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Why Is It So Tempting to Compete With Fellow Women?

Why Is It So Tempting to Compete With Fellow Women Alan Broadhead

Alan Broadhead

Meg Baatz - published on 03/16/14 - updated on 06/07/17

There is another way.

From the moment we are born, we seek attention and affirmation. Inherently, this isn’t selfish. It’s a psychological and emotional need of each and every one of us. Still, of course, our need for attention can become selfish if we seek it in unhealthy ways.

As women, there is a beauty within each of us just begging to stand out and be enjoyed by others. We see it in the myriads of creative crafts on Pinterest, manifesting themselves in the homes of our crafty girlfriends. We see it in the efforts we will take to pretty ourselves up before a date night or a wedding. Even the way we dress our kids is an expression of our creativity, and how it can affect the lives of others.

Despite all this shared beauty, there’s a peculiar phenomenon that happens when you gather women together in the same room—or even the same community: Competition.

It’s that feeling when a female coworker hits a huge milestone while I’m falling behind (and falling apart). Or that rare night when I get a bunch of compliments on my outfit and I feel a sense of arrogance rising: “I’m the prettiest woman in the room.” But even that is an ugly experience.

Is there a way to reveal beauty with confidence, without putting other women down? How do we avoid competition and receive the attention we long for? Here are three suggestions for a place to start.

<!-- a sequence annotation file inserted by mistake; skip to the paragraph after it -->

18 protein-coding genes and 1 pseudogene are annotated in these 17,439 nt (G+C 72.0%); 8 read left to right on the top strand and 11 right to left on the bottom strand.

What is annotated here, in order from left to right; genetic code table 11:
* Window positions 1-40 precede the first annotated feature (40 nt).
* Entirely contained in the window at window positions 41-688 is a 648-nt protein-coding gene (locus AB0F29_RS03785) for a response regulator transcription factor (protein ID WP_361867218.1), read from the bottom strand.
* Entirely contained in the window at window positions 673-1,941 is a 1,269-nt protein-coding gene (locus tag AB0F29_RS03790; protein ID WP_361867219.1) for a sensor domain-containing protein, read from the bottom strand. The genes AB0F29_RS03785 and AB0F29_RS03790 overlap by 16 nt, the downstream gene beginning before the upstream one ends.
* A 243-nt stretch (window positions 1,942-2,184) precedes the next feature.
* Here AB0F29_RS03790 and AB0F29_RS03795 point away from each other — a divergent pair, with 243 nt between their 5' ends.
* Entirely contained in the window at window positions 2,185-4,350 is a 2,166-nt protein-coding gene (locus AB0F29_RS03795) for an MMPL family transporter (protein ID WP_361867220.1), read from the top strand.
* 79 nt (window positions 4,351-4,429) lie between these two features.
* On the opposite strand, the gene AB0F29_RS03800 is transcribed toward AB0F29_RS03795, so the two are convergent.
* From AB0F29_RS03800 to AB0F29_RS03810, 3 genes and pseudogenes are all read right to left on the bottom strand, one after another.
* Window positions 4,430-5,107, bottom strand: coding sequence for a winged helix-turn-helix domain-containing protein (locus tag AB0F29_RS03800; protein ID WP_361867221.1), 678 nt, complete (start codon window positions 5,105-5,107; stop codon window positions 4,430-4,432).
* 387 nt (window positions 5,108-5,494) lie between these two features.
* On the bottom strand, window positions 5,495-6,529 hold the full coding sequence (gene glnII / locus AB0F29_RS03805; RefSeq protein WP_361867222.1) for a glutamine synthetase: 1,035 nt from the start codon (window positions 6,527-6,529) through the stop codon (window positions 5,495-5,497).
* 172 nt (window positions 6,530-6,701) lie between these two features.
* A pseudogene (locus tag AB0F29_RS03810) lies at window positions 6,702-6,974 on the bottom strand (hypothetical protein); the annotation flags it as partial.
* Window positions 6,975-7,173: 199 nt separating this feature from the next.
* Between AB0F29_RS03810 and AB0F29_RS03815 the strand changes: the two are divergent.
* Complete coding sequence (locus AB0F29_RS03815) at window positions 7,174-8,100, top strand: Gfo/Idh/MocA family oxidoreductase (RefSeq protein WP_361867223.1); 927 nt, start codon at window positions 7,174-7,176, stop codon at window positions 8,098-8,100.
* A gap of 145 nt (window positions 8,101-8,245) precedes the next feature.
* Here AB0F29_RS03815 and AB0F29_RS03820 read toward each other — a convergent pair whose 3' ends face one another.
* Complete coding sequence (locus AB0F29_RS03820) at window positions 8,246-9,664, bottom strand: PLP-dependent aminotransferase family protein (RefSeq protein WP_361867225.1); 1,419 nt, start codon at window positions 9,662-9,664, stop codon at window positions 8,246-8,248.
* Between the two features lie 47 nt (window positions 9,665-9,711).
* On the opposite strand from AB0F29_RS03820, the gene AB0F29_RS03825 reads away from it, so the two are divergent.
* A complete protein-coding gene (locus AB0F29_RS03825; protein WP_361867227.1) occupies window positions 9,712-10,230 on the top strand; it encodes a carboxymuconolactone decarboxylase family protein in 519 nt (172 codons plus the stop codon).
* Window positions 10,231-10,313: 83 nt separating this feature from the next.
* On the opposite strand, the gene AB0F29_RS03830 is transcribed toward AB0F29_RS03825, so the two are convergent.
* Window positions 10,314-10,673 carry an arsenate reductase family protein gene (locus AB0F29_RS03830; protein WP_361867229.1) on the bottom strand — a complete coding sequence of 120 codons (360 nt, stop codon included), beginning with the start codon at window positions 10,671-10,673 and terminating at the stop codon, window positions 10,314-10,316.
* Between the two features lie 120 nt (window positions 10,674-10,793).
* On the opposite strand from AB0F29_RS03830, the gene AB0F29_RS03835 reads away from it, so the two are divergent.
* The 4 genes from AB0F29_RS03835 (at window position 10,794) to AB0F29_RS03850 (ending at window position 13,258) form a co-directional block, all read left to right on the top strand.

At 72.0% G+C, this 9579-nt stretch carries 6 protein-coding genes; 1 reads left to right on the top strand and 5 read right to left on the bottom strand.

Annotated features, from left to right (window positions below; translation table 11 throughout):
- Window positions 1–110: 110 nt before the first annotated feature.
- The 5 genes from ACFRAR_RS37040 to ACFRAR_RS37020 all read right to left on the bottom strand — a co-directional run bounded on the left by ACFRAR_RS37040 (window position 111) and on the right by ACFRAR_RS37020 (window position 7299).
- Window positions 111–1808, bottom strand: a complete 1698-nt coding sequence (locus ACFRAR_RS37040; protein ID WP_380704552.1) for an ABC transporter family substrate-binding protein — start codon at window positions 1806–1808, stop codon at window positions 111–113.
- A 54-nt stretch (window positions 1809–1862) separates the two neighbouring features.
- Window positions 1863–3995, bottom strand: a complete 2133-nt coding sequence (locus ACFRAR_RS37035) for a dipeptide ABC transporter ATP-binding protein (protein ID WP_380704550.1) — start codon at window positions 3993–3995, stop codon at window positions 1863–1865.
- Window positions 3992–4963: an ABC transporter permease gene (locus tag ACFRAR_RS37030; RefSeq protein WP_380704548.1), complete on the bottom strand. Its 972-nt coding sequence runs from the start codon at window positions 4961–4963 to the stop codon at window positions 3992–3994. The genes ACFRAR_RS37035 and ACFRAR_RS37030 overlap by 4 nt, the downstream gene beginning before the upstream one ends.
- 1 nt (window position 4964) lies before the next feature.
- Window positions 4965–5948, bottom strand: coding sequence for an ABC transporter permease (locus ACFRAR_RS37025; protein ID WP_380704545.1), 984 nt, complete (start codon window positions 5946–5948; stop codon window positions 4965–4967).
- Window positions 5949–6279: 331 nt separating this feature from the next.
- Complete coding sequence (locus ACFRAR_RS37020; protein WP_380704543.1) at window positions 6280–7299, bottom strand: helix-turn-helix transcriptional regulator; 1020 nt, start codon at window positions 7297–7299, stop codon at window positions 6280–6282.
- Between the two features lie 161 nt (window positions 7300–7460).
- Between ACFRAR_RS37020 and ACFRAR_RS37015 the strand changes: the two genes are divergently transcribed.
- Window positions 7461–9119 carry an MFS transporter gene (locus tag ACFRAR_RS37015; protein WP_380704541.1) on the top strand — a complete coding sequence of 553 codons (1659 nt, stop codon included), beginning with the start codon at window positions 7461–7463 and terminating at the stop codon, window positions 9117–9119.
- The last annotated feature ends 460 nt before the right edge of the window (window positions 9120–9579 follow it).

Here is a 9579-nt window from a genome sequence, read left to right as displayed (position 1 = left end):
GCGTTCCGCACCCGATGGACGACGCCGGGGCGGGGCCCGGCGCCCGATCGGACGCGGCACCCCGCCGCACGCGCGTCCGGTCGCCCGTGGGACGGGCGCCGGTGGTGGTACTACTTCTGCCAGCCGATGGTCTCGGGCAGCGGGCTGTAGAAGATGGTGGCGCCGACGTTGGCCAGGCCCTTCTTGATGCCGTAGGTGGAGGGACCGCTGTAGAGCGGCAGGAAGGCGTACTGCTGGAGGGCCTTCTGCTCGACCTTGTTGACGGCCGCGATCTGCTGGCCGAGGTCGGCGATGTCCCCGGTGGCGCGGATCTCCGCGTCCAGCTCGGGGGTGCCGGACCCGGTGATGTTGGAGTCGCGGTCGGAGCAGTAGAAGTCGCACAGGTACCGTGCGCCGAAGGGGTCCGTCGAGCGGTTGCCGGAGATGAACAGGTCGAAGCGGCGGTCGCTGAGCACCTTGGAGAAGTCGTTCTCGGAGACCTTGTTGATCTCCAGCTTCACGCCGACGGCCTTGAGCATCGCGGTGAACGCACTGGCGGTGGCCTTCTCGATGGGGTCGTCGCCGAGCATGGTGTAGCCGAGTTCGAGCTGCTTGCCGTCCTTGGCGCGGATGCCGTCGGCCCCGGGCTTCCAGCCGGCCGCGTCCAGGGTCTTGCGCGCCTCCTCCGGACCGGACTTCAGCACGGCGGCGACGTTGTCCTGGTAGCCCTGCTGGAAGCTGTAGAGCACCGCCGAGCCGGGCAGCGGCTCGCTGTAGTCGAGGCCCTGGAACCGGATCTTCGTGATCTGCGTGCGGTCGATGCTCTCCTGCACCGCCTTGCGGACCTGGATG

1. Choose to be Content

This doesn’t mean getting rid of all the high heels in your closet. It means choosing to feel beautiful and confident in your own skin, even when you don’t have a pair of pumps on to give you a boost.

2. Don't be So Critical

I had a friend in high school who had “perfect pitch”—her ear was so fine-tuned that she could recognize when a note in a song was even the slightest bit out of tune. I wondered, “How does she enjoy any music at all?”
When we’re overly critical of ourselves, we become perfectionists. And since none of us are perfect, that thinking will lead us to never be content, to never feel whole. There are always things we can improve on. But when you look closely with the right attitude, you’ll find there are more things to celebrate about yourself than there are to criticize.

3. Accept the Unaccepted

When you’re highly critical of yourself, you are also highly critical of others. It’s not bad to set high standards for yourself and others—we are capable of great things, and should strive to reach our potential. But refusing to cherish the beauty that already exists inside us and around us makes for an attitude of judgment that will kill your enjoyment of life. If you’ve ever known friends who don’t feel comfortable telling you their struggles, it may actually originate from a lack of acceptance of oneself.

Life isn’t primarily about self-improvement; it’s about loving others and being loved. Let that be your priority. I’ve found that love often makes more room for change than judgment anyway.

Meg Baatz is a blogger and entrepreneur.

Courtesy of Verily Magazine

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